Dr. Richa Mittal
If you are someone who is dealing with weight gain (especially abdominal area) or maybe you have been told you are diabetic or at risk for developing diabetes- you probably know you need reduce how much sugar and carbohydrates you are eating.
We all think of sugar sources are cookies, baked goods, breads, and chips etc... but guess what?
Fruits are loaded with sugar- they are nature's dessert!
Is it better than eating a slice of cake? Sure...fruits have fiber that help stabilize your blood sugar and essential vitamins good for your health, but all the sugars you eat do add up.
If you are trying to eat a healthier diet, it is great to eat fruit as a treat and focus on increasing vegetables in your diet. They go a long way as far as filling you up with heart-healthy fiber and they have lower amounts of sugar and carbohydrates.
The more carbohydrates/sugar are in the food you are eating, the more insulin your body releases to drive it into your muscles, liver and fat cells.
People with metabolic problems like high cholesterol, abdominal weight, pre-diabetes and diabetes have more difficulty handling sugars in their food, and therefore need to eat less of it to maintain health.
For example, 1 cup raw spinach has 1 gram of net carbohydrates. (Net carbohydrates are Total carbohydrates minus the fiber).
A medium sized apple has 18 net grams of carbohydrates.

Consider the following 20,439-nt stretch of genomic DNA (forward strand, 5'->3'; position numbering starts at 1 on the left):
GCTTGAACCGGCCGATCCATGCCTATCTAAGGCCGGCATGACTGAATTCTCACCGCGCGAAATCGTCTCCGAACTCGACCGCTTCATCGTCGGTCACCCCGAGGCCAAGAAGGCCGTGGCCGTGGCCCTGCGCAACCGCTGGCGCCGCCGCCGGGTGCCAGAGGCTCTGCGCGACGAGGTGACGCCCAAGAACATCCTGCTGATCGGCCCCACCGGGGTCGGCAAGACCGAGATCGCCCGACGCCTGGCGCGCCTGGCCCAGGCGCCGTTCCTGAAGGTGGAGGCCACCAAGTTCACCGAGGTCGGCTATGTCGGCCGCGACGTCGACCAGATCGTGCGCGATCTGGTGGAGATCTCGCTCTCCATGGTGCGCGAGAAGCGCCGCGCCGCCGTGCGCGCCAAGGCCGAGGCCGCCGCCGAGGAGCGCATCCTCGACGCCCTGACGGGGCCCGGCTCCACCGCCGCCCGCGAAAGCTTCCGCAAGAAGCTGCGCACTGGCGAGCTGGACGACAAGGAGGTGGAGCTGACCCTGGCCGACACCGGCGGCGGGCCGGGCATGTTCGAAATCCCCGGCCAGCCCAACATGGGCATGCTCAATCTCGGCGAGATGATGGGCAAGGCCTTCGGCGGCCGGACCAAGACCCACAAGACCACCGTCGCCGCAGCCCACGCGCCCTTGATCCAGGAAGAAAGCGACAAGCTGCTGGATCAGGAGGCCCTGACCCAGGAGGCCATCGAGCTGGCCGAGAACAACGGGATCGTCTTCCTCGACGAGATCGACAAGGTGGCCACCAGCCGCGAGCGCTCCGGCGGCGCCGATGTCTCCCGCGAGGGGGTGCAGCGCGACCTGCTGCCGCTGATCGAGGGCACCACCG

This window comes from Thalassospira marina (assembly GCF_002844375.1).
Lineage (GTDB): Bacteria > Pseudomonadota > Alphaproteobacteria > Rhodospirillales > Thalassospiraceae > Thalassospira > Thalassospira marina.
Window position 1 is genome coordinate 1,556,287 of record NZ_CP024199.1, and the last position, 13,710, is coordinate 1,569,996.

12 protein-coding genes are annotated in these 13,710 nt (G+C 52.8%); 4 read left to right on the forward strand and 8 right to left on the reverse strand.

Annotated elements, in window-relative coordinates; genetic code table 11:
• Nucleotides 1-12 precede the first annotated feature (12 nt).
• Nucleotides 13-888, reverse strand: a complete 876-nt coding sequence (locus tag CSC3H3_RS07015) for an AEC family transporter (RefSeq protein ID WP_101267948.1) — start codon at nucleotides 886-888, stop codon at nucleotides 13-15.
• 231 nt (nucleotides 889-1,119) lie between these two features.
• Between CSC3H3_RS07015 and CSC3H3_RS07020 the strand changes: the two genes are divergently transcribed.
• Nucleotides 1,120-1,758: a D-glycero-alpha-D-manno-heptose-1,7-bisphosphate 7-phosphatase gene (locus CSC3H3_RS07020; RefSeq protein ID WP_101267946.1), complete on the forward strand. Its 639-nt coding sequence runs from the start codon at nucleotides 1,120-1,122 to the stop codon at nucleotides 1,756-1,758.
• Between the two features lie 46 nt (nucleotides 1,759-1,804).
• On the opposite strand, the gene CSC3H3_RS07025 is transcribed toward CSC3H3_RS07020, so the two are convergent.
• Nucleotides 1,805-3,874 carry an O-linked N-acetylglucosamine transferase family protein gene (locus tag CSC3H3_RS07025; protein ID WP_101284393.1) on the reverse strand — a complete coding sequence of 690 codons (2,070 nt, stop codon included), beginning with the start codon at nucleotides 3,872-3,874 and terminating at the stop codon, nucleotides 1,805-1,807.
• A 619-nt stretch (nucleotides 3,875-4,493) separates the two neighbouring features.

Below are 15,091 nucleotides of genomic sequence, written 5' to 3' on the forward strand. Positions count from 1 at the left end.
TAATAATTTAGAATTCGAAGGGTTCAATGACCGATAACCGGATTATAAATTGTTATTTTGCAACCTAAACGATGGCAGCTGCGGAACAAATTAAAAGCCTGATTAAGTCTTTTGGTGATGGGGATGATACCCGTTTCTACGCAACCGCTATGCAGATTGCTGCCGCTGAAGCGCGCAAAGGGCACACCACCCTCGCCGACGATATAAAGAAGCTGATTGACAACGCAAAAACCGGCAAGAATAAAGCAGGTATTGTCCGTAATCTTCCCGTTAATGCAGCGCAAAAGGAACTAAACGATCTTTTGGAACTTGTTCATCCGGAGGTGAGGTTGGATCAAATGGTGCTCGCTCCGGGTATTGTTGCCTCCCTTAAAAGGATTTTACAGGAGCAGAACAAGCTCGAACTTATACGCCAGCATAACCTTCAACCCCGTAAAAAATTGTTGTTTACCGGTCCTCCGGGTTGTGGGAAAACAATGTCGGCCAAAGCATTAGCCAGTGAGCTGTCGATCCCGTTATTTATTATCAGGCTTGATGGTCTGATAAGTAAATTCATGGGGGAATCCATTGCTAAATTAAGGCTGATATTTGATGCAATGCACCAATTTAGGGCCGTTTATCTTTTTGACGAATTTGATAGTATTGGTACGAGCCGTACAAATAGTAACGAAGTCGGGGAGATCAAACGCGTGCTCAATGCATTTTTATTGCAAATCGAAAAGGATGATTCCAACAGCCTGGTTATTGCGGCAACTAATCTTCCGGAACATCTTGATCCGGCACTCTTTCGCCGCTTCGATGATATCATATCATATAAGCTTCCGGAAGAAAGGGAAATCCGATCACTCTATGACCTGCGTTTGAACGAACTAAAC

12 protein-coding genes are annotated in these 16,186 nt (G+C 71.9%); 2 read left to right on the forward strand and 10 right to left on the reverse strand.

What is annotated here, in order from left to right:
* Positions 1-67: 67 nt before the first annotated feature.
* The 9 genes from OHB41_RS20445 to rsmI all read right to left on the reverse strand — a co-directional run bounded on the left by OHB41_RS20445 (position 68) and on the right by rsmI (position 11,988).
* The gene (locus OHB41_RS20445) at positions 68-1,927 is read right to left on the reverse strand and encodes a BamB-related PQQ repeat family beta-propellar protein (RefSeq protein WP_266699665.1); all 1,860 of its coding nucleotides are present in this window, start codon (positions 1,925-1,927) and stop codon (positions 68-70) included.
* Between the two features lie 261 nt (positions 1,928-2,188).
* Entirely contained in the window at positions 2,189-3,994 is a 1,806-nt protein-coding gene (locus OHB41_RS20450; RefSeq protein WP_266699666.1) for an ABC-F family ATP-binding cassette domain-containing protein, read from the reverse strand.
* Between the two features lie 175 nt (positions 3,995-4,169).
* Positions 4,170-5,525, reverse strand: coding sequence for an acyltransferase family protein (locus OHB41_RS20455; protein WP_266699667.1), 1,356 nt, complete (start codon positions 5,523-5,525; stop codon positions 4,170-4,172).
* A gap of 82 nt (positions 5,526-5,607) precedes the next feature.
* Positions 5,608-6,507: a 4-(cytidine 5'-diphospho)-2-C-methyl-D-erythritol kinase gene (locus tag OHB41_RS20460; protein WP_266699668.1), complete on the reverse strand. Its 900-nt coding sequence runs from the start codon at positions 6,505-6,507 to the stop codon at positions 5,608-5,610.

And all fruit is not created equal!
Find this guide below to compare amount of net carbohydrates in fruit servings (serving = 3 1/2 ounces or 100 grams):
Raspberries, blackberries-- 5 g
Strawberries, lemons, coconut meat-- 6 g
Plums-- 7 g
Peaches-- 9 g
Oranges, cherries, watermelon-- 10 g
Apples, pears, kiwi, pineapples-- 12 g
Grapes-- 16 g
Banana-- 20 g
So, if you enjoy fruit and want to eat more of it, focus on the options to the top of this list. You will be able to enjoy more of it while getting the health benefits of fiber and essential vitamins.
Try adding greek yogurt, dark chocolate or real whipped cream for a sweet, filling treat!
Wishing you a happy, healthy week.
The Content is not intended to be a substitute for professional medical advice, diagnosis, or treatment. Always seek the advice of your physician or other qualified health provider with any questions you may have regarding a medical condition.